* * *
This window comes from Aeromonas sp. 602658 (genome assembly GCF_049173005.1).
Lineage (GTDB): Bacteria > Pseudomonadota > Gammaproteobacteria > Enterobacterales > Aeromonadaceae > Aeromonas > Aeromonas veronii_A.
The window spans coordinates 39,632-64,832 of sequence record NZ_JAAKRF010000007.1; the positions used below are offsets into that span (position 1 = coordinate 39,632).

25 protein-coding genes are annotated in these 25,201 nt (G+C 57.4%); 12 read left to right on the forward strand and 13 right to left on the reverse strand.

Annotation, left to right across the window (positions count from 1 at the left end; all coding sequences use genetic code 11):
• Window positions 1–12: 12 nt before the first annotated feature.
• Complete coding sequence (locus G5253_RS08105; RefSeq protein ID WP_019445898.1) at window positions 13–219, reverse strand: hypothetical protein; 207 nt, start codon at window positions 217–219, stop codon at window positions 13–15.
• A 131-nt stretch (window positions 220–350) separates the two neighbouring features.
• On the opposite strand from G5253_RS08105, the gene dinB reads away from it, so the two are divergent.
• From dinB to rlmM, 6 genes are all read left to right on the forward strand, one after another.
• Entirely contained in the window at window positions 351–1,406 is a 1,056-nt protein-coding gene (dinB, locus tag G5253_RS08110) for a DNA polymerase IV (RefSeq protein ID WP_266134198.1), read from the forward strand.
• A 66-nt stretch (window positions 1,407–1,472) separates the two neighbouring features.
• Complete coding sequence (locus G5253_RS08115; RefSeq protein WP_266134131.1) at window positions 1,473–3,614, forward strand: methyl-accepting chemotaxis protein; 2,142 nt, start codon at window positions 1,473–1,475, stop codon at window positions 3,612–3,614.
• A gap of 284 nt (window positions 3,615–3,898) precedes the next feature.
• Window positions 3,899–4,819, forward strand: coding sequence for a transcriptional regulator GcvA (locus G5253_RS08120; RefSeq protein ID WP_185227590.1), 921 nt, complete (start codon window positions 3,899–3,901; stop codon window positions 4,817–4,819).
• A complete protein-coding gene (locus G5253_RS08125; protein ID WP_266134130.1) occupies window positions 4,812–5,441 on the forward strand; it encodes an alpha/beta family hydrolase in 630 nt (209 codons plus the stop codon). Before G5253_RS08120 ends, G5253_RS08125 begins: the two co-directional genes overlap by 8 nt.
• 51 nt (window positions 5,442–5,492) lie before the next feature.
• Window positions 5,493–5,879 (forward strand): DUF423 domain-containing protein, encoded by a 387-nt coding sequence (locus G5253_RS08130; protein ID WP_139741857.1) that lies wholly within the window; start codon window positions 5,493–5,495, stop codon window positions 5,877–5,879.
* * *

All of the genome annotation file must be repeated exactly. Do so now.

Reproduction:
This window comes from Aeromonas sp. 602658 (genome assembly GCF_049173005.1).
Lineage (GTDB): Bacteria > Pseudomonadota > Gammaproteobacteria > Enterobacterales > Aeromonadaceae > Aeromonas > Aeromonas veronii_A.
The window spans coordinates 39,632-64,832 of sequence record NZ_JAAKRF010000007.1; the positions used below are offsets into that span (position 1 = coordinate 39,632).

25 protein-coding genes are annotated in these 25,201 nt (G+C 57.4%); 12 read left to right on the forward strand and 13 right to left on the reverse strand.

Annotation, left to right across the window (positions count from 1 at the left end; all coding sequences use genetic code 11):
• Window positions 1–12: 12 nt before the first annotated feature.
• Complete coding sequence (locus G5253_RS08105; RefSeq protein ID WP_019445898.1) at window positions 13–219, reverse strand: hypothetical protein; 207 nt, start codon at window positions 217–219, stop codon at window positions 13–15.
• A 131-nt stretch (window positions 220–350) separates the two neighbouring features.
• On the opposite strand from G5253_RS08105, the gene dinB reads away from it, so the two are divergent.
• From dinB to rlmM, 6 genes are all read left to right on the forward strand, one after another.
• Entirely contained in the window at window positions 351–1,406 is a 1,056-nt protein-coding gene (dinB, locus tag G5253_RS08110) for a DNA polymerase IV (RefSeq protein ID WP_266134198.1), read from the forward strand.
• A 66-nt stretch (window positions 1,407–1,472) separates the two neighbouring features.
• Complete coding sequence (locus G5253_RS08115; RefSeq protein WP_266134131.1) at window positions 1,473–3,614, forward strand: methyl-accepting chemotaxis protein; 2,142 nt, start codon at window positions 1,473–1,475, stop codon at window positions 3,612–3,614.
• A gap of 284 nt (window positions 3,615–3,898) precedes the next feature.
• Window positions 3,899–4,819, forward strand: coding sequence for a transcriptional regulator GcvA (locus G5253_RS08120; RefSeq protein ID WP_185227590.1), 921 nt, complete (start codon window positions 3,899–3,901; stop codon window positions 4,817–4,819).
• A complete protein-coding gene (locus G5253_RS08125; protein ID WP_266134130.1) occupies window positions 4,812–5,441 on the forward strand; it encodes an alpha/beta family hydrolase in 630 nt (209 codons plus the stop codon). Before G5253_RS08120 ends, G5253_RS08125 begins: the two co-directional genes overlap by 8 nt.
• 51 nt (window positions 5,442–5,492) lie before the next feature.
• Window positions 5,493–5,879 (forward strand): DUF423 domain-containing protein, encoded by a 387-nt coding sequence (locus G5253_RS08130; protein ID WP_139741857.1) that lies wholly within the window; start codon window positions 5,493–5,495, stop codon window positions 5,877–5,879.